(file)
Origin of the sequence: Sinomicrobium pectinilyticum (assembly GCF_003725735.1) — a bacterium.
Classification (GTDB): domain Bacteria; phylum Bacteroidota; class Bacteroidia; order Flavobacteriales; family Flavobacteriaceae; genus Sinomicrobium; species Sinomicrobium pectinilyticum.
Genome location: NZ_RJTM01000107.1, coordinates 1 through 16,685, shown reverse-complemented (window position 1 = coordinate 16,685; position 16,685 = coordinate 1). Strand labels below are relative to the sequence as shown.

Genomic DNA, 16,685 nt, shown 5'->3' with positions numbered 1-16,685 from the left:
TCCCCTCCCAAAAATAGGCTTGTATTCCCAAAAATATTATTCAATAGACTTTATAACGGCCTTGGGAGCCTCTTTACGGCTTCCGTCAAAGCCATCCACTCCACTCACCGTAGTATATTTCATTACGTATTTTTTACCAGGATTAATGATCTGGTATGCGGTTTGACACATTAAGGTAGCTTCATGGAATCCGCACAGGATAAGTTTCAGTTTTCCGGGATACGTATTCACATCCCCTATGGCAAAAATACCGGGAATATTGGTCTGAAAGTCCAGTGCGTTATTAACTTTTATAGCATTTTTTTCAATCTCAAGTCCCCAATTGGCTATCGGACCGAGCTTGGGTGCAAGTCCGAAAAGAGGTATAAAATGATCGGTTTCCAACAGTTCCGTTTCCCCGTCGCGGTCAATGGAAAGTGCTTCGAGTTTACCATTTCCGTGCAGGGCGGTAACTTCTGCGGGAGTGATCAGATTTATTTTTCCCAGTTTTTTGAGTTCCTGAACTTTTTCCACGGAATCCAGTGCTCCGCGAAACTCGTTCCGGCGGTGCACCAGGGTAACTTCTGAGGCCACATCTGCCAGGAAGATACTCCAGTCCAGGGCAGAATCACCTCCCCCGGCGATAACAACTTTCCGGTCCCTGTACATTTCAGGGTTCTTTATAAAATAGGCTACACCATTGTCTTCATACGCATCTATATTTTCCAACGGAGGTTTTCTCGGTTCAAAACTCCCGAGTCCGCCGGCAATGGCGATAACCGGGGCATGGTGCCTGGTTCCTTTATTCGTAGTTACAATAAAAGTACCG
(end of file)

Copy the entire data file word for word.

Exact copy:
Origin of the sequence: Sinomicrobium pectinilyticum (assembly GCF_003725735.1) — a bacterium.
Classification (GTDB): domain Bacteria; phylum Bacteroidota; class Bacteroidia; order Flavobacteriales; family Flavobacteriaceae; genus Sinomicrobium; species Sinomicrobium pectinilyticum.
Genome location: NZ_RJTM01000107.1, coordinates 1 through 16,685, shown reverse-complemented (window position 1 = coordinate 16,685; position 16,685 = coordinate 1). Strand labels below are relative to the sequence as shown.

Genomic DNA, 16,685 nt, shown 5'->3' with positions numbered 1-16,685 from the left:
TCCCCTCCCAAAAATAGGCTTGTATTCCCAAAAATATTATTCAATAGACTTTATAACGGCCTTGGGAGCCTCTTTACGGCTTCCGTCAAAGCCATCCACTCCACTCACCGTAGTATATTTCATTACGTATTTTTTACCAGGATTAATGATCTGGTATGCGGTTTGACACATTAAGGTAGCTTCATGGAATCCGCACAGGATAAGTTTCAGTTTTCCGGGATACGTATTCACATCCCCTATGGCAAAAATACCGGGAATATTGGTCTGAAAGTCCAGTGCGTTATTAACTTTTATAGCATTTTTTTCAATCTCAAGTCCCCAATTGGCTATCGGACCGAGCTTGGGTGCAAGTCCGAAAAGAGGTATAAAATGATCGGTTTCCAACAGTTCCGTTTCCCCGTCGCGGTCAATGGAAAGTGCTTCGAGTTTACCATTTCCGTGCAGGGCGGTAACTTCTGCGGGAGTGATCAGATTTATTTTTCCCAGTTTTTTGAGTTCCTGAACTTTTTCCACGGAATCCAGTGCTCCGCGAAACTCGTTCCGGCGGTGCACCAGGGTAACTTCTGAGGCCACATCTGCCAGGAAGATACTCCAGTCCAGGGCAGAATCACCTCCCCCGGCGATAACAACTTTCCGGTCCCTGTACATTTCAGGGTTCTTTATAAAATAGGCTACACCATTGTCTTCATACGCATCTATATTTTCCAACGGAGGTTTTCTCGGTTCAAAACTCCCGAGTCCGCCGGCAATGGCGATAACCGGGGCATGGTGCCTGGTTCCTTTATTCGTAGTTACAATAAAAGTACCG